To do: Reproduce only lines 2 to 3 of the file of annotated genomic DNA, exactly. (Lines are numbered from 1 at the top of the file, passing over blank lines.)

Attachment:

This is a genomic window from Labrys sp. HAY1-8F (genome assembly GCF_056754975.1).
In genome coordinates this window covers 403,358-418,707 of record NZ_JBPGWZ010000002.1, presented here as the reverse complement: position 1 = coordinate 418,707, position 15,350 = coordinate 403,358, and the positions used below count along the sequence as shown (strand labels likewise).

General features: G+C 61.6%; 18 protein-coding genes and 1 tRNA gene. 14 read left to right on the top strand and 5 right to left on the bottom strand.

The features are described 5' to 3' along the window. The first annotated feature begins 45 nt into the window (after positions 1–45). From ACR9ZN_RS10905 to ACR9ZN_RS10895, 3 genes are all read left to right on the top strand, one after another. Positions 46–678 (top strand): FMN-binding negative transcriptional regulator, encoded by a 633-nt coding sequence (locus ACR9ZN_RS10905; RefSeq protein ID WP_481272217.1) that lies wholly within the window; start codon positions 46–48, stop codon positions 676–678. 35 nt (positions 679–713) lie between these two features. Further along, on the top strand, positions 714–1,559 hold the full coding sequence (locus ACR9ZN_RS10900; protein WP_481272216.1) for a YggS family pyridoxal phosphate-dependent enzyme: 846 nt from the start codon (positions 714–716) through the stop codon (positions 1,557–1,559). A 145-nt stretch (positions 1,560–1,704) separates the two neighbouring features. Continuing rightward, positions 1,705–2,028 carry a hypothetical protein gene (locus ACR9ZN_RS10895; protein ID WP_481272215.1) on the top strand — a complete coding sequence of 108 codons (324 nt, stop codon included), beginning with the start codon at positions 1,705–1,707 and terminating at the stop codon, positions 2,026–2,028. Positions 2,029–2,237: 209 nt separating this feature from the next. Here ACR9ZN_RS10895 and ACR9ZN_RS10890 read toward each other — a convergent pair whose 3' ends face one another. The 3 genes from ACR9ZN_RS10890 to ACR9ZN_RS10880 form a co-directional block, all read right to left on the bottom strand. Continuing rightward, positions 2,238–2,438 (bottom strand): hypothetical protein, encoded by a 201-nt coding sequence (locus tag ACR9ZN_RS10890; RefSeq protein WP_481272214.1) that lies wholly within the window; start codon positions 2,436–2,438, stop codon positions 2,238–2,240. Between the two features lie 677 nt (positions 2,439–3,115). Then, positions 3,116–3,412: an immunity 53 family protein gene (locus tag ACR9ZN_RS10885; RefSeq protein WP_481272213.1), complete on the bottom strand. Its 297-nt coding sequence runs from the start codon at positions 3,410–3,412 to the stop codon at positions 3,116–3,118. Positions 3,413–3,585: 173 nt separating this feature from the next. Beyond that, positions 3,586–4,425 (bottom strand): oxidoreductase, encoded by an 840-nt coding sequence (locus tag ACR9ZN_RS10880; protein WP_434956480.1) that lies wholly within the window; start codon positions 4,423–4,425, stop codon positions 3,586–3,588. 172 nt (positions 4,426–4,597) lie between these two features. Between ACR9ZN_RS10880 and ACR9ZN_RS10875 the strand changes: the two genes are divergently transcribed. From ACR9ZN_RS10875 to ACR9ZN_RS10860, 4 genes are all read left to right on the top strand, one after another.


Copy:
In genome coordinates this window covers 403,358-418,707 of record NZ_JBPGWZ010000002.1, presented here as the reverse complement: position 1 = coordinate 418,707, position 15,350 = coordinate 403,358, and the positions used below count along the sequence as shown (strand labels likewise).

General features: G+C 61.6%; 18 protein-coding genes and 1 tRNA gene. 14 read left to right on the top strand and 5 right to left on the bottom strand.